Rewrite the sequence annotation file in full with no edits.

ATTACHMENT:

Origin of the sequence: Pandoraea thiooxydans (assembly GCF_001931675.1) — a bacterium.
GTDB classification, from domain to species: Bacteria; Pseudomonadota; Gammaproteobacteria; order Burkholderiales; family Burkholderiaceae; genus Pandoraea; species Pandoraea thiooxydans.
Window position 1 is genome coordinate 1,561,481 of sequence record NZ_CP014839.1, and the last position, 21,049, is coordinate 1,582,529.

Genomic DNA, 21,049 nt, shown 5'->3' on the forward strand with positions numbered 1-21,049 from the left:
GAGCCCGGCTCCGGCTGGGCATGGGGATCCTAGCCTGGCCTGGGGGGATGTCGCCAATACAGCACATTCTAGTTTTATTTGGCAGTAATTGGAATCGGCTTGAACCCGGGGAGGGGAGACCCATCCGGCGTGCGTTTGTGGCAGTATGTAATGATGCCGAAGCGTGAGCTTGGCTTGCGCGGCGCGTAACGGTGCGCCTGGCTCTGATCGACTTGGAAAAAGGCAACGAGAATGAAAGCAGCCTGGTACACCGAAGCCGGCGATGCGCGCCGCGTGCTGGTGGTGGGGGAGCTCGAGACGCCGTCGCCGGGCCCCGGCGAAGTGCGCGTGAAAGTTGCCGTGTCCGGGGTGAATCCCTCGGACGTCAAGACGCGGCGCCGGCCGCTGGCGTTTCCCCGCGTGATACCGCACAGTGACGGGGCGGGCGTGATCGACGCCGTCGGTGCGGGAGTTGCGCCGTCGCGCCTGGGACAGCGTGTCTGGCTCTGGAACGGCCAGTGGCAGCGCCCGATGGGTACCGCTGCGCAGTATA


Origin of the sequence: Pandoraea thiooxydans (assembly GCF_001931675.1) — a bacterium.
GTDB classification, from domain to species: Bacteria; Pseudomonadota; Gammaproteobacteria; order Burkholderiales; family Burkholderiaceae; genus Pandoraea; species Pandoraea thiooxydans.
Window position 1 is genome coordinate 1,561,481 of sequence record NZ_CP014839.1, and the last position, 21,049, is coordinate 1,582,529.

Genomic DNA, 21,049 nt, shown 5'->3' on the forward strand with positions numbered 1-21,049 from the left:
GAGCCCGGCTCCGGCTGGGCATGGGGATCCTAGCCTGGCCTGGGGGGATGTCGCCAATACAGCACATTCTAGTTTTATTTGGCAGTAATTGGAATCGGCTTGAACCCGGGGAGGGGAGACCCATCCGGCGTGCGTTTGTGGCAGTATGTAATGATGCCGAAGCGTGAGCTTGGCTTGCGCGGCGCGTAACGGTGCGCCTGGCTCTGATCGACTTGGAAAAAGGCAACGAGAATGAAAGCAGCCTGGTACACCGAAGCCGGCGATGCGCGCCGCGTGCTGGTGGTGGGGGAGCTCGAGACGCCGTCGCCGGGCCCCGGCGAAGTGCGCGTGAAAGTTGCCGTGTCCGGGGTGAATCCCTCGGACGTCAAGACGCGGCGCCGGCCGCTGGCGTTTCCCCGCGTGATACCGCACAGTGACGGGGCGGGCGTGATCGACGCCGTCGGTGCGGGAGTTGCGCCGTCGCGCCTGGGACAGCGTGTCTGGCTCTGGAACGGCCAGTGGCAGCGCCCGATGGGTACCGCTGCGCAGTATA